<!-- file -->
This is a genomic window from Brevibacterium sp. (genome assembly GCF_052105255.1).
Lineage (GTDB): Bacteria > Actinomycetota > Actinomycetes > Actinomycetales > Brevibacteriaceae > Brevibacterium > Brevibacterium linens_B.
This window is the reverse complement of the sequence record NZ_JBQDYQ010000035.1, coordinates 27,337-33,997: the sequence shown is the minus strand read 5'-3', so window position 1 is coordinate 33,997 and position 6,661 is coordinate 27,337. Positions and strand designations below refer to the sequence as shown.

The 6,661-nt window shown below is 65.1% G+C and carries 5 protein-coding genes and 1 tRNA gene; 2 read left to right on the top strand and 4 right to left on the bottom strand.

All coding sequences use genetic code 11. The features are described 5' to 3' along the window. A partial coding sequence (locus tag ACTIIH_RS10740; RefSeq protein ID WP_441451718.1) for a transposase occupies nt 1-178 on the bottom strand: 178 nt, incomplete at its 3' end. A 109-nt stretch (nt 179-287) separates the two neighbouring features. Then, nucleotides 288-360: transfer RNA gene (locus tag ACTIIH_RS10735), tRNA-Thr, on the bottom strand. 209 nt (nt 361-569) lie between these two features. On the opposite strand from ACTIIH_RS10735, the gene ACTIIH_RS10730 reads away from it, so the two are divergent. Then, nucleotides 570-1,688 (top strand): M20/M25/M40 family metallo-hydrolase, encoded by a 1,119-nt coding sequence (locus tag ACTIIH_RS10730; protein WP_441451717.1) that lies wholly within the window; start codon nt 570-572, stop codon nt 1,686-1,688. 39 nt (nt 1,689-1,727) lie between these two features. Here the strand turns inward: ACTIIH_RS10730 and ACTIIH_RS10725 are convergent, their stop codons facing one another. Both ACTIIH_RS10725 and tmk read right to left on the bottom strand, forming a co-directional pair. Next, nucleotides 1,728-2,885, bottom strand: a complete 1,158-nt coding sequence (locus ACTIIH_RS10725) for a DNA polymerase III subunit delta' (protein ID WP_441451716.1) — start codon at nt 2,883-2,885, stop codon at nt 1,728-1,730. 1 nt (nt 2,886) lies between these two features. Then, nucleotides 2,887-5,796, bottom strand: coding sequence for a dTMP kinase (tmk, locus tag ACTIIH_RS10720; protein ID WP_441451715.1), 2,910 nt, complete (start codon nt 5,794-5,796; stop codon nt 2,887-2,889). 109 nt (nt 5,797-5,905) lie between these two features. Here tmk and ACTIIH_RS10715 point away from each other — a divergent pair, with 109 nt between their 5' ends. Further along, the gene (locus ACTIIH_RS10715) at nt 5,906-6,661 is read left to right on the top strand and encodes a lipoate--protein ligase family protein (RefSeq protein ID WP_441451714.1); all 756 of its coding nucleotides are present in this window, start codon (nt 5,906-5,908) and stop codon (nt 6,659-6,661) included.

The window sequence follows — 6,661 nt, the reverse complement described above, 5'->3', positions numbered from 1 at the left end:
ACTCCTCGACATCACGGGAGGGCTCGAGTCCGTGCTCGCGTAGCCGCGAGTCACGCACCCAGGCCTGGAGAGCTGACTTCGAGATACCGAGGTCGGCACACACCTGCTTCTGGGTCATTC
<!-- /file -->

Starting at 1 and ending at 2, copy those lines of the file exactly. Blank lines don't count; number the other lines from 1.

This is a genomic window from Brevibacterium sp. (genome assembly GCF_052105255.1).
Lineage (GTDB): Bacteria > Actinomycetota > Actinomycetes > Actinomycetales > Brevibacteriaceae > Brevibacterium > Brevibacterium linens_B.